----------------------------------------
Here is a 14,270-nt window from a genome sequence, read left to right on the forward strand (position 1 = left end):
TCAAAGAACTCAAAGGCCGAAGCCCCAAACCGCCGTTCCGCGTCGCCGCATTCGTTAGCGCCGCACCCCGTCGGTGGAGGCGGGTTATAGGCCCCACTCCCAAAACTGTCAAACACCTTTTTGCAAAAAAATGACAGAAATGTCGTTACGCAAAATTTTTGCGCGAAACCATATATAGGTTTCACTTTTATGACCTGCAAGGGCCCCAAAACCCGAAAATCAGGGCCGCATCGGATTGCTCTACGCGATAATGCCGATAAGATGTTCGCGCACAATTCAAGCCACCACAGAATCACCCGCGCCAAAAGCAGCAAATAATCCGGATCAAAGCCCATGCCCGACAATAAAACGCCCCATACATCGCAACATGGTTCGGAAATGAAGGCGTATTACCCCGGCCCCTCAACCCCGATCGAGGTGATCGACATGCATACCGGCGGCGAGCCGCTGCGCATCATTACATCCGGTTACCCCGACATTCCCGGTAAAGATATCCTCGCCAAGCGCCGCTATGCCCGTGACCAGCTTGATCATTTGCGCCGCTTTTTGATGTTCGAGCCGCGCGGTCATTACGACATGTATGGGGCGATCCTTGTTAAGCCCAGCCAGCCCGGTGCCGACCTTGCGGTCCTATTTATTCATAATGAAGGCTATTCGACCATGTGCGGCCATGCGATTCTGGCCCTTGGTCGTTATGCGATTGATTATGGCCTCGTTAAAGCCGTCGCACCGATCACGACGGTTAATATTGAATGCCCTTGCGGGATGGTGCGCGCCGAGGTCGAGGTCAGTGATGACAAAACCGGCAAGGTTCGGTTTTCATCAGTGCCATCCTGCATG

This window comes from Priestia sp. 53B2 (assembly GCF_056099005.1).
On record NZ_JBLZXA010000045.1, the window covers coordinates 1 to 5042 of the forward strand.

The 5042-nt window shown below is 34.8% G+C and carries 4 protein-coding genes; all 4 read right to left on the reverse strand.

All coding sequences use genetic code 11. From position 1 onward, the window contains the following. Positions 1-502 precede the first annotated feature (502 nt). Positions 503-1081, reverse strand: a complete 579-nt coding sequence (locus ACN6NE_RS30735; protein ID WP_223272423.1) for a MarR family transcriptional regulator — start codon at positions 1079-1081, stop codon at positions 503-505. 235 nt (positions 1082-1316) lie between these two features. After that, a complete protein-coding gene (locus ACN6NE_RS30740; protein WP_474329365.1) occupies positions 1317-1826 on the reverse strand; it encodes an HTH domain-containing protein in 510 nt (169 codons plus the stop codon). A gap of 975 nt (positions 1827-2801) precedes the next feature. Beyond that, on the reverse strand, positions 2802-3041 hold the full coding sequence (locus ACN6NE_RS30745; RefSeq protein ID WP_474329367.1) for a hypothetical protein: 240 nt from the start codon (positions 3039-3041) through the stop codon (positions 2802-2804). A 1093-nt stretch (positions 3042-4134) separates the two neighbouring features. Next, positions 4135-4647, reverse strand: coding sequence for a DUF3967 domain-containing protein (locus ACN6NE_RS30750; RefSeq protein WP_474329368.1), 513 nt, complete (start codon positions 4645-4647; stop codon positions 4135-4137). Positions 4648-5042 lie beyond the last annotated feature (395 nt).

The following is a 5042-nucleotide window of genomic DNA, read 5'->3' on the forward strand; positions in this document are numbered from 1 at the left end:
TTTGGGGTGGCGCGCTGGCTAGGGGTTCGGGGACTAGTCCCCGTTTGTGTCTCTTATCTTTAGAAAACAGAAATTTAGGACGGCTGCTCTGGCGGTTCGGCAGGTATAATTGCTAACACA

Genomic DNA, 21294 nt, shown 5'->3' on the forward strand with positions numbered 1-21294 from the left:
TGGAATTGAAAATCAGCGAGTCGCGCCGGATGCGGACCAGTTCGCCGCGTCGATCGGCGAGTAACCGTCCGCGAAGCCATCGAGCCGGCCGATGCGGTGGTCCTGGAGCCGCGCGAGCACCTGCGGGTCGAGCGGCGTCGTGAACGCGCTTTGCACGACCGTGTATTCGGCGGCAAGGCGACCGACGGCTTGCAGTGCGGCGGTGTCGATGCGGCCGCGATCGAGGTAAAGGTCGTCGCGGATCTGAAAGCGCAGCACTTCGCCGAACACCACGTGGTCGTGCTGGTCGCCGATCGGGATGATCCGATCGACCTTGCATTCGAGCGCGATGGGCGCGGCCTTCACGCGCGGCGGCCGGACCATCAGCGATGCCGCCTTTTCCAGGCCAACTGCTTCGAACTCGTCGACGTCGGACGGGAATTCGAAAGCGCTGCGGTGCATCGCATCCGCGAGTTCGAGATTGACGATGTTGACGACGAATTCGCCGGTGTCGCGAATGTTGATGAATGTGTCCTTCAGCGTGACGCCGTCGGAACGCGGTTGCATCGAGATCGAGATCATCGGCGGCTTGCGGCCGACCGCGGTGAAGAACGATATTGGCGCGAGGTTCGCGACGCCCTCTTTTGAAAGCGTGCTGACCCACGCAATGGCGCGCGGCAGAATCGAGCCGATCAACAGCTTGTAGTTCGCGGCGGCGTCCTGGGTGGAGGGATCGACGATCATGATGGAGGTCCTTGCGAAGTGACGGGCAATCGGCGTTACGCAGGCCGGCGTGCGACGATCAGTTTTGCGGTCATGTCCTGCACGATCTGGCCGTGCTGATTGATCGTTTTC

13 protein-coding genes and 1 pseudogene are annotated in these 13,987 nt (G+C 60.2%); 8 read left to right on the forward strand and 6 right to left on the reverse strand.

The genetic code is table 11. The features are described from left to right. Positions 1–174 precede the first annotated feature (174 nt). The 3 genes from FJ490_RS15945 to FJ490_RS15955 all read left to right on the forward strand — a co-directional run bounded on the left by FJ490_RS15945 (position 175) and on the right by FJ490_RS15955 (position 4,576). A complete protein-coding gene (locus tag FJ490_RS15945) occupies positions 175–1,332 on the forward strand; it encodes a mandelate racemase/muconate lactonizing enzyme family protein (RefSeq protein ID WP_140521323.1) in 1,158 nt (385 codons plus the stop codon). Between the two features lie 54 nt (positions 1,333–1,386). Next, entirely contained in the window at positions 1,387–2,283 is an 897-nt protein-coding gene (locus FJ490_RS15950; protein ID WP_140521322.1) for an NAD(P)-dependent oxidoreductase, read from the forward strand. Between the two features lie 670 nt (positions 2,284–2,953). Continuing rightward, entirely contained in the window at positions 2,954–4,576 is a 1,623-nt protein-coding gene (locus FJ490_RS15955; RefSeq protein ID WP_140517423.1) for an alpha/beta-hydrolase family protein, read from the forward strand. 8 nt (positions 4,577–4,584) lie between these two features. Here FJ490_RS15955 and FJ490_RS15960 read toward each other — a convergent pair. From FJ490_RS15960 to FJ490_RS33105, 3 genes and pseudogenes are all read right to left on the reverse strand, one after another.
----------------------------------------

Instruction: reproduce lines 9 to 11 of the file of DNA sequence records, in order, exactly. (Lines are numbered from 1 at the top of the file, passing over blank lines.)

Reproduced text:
Genomic DNA, 21294 nt, shown 5'->3' on the forward strand with positions numbered 1-21294 from the left:
TGGAATTGAAAATCAGCGAGTCGCGCCGGATGCGGACCAGTTCGCCGCGTCGATCGGCGAGTAACCGTCCGCGAAGCCATCGAGCCGGCCGATGCGGTGGTCCTGGAGCCGCGCGAGCACCTGCGGGTCGAGCGGCGTCGTGAACGCGCTTTGCACGACCGTGTATTCGGCGGCAAGGCGACCGACGGCTTGCAGTGCGGCGGTGTCGATGCGGCCGCGATCGAGGTAAAGGTCGTCGCGGATCTGAAAGCGCAGCACTTCGCCGAACACCACGTGGTCGTGCTGGTCGCCGATCGGGATGATCCGATCGACCTTGCATTCGAGCGCGATGGGCGCGGCCTTCACGCGCGGCGGCCGGACCATCAGCGATGCCGCCTTTTCCAGGCCAACTGCTTCGAACTCGTCGACGTCGGACGGGAATTCGAAAGCGCTGCGGTGCATCGCATCCGCGAGTTCGAGATTGACGATGTTGACGACGAATTCGCCGGTGTCGCGAATGTTGATGAATGTGTCCTTCAGCGTGACGCCGTCGGAACGCGGTTGCATCGAGATCGAGATCATCGGCGGCTTGCGGCCGACCGCGGTGAAGAACGATATTGGCGCGAGGTTCGCGACGCCCTCTTTTGAAAGCGTGCTGACCCACGCAATGGCGCGCGGCAGAATCGAGCCGATCAACAGCTTGTAGTTCGCGGCGGCGTCCTGGGTGGAGGGATCGACGATCATGATGGAGGTCCTTGCGAAGTGACGGGCAATCGGCGTTACGCAGGCCGGCGTGCGACGATCAGTTTTGCGGTCATGTCCTGCACGATCTGGCCGTGCTGATTGATCGTTTTC

13 protein-coding genes and 1 pseudogene are annotated in these 13,987 nt (G+C 60.2%); 8 read left to right on the forward strand and 6 right to left on the reverse strand.